It all started with a Game Boy Color and a copy of Pokémon Silver.
I got the Game Boy for my fifth birthday, and bought Pokémon shortly afterward. From then on, I was hooked. I was the kid who would spend hours in a game store, looking at the games I wanted and greedily eyeing the newest consoles. I played the games you might expect a child living in the early 2000s to play: Pokémon, Super Smash Brothers, Kingdom Hearts, and the Legend of Zelda. But there are a few lesser-known games that I played just as much as those, if not more.
When I first got a GameCube, it was for Christmas, and I also got a game with it: Harry Potter and the Chamber of Secrets. It doesn’t sound like much, since video game movie tie-ins mostly range from awful to mediocre, but I must have played through that game at least ten times over the course of several years. As someone who was obsessed with the Harry Potter franchise at the time (and still is,) it was practically a dream come true to play the game.
Perhaps the biggest draw of the game was the fact that you could explore a large part of the Hogwarts grounds on your broomstick. The rest of the game was comparable to the Zelda series: players collected Bertie Bott’s Every Flavor Beans instead of Rupees, fought and puzzled your way through a few dungeons where got new spells, and fought various bosses. Also included in the game were scenes from the book that were not included in the movie, such as the Malfoys’ conversation in Borgin and Burke’s. I distinctly remember spending hours aimlessly flying around Hogwarts on a Nimbus 2000. This game only furthered my obsession with Harry Potter and made me long to go to Hogwarts even more .
Another unlikely game to worm its way into my nostalgia was Spongebob Squarepants: Battle for Bikini Bottom. By all logic, a Spongebob game should be insufferable – he’s only funny for about the length of a TV show. Somehow, it wasn’t. Maybe it was the fact that you could switch between multiple characters including Patrick and Sandy, or maybe it was the Mario 64-inspired gameplay. If you were to play it today without the nostalgia, I doubt it would be anything special, but to my impressionable young mind, it was one of the best games I’d ever played.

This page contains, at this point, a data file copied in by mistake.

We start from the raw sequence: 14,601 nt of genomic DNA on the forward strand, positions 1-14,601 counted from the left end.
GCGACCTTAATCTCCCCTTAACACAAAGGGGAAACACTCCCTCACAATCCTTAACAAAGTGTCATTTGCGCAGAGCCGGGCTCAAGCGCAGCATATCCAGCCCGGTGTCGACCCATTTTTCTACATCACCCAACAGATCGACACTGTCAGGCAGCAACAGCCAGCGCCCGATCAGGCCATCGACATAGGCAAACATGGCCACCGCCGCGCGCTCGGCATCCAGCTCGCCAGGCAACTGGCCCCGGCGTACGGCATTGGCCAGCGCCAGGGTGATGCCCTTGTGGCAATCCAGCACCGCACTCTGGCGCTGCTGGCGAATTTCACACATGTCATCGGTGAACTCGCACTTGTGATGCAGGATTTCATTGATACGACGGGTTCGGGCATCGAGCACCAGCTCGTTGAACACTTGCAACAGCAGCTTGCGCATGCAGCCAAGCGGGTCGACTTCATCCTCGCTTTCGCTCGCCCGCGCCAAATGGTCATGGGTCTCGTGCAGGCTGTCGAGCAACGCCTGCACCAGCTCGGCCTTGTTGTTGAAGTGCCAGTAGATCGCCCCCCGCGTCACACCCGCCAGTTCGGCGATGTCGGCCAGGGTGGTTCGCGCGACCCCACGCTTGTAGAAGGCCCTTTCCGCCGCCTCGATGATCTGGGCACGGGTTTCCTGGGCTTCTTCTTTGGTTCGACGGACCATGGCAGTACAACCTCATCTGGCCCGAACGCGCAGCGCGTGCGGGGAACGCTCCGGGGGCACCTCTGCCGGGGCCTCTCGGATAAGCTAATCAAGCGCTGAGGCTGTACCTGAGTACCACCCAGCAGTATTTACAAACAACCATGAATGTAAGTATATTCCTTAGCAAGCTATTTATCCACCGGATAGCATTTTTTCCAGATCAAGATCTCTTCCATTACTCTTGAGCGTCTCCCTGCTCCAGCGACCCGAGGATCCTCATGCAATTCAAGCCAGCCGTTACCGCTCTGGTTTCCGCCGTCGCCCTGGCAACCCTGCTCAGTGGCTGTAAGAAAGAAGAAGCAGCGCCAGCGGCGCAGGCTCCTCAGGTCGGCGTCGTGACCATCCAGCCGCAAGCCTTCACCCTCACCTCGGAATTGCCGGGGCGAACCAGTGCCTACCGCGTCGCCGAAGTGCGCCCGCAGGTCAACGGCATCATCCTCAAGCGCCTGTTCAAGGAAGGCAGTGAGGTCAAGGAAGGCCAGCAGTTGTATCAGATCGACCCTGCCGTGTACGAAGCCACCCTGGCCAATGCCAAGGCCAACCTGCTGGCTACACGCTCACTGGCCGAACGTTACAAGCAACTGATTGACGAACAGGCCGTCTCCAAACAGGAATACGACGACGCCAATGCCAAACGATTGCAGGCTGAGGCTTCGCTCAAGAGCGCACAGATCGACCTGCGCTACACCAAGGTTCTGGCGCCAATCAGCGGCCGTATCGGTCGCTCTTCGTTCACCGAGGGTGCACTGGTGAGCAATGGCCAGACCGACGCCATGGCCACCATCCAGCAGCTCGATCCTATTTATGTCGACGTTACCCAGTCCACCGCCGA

Battle for Bikini Bottom is one of those games I really can’t figure out why I liked so much. I was a fan of the show, and I guess the game really just massaged that part of me. There were lots of references to episodes, and a ton of side-characters got cameos. All their personalities were present as well, and very true to the show. If anything, it injected the platforming genre with something it desperately needed at the time: a more playful tone. Not that platformers were overly serious, it was just nice to have a game that could both make fun of itself and remain true to its source material.
This next game is a game that has certainly been talked about before, and I’m far from the first person to declare their love for this game. Spider-Man 2, based on the movie of the same name. Another movie tie-in. What made this game special? You played as Spidey himself, stopping crimes and saving random citizens, and playing through the plot of Spider-Man 2 (plus a few extra villains from the comics). What really made people fall in love with this game, though, was being able to web-swing through the entirety of Manhattan.
It was undoubtedly the most fully realized version of New York seen in a video game to date. Not only that, but swinging around and jumping on buildings was incredibly satisfying. There was a fantastic sense of speed, plus the occasional witty comment from Peter Parker himself. Spidey being my favorite superhero also helped the game embed itself into my memory. I will always remember freefalling off the Empire State Building only to shoot a web to save myself at the very last second. Spider-Man 2 gave me a rush that no game has been able to recreate.
We don’t choose what we feel nostalgia for. It just happens. There are hundreds of movies, games, and books that may not have gotten the best professional reviews, but still made us obsess over them as children. Sometimes it feels like nothing will be as good as what we had as kids, and that’s probably true. Adult life really does suck the fun out of just about everything. The stuff we had as kids wasn’t necessarily better, but it did make us feel better than anything can now.
Joel Wallick is currently pursuing a degree in film studies at Bowling Green State University with an undecided minor. He has been gaming since early childhood, beginning with Pokemon Silver.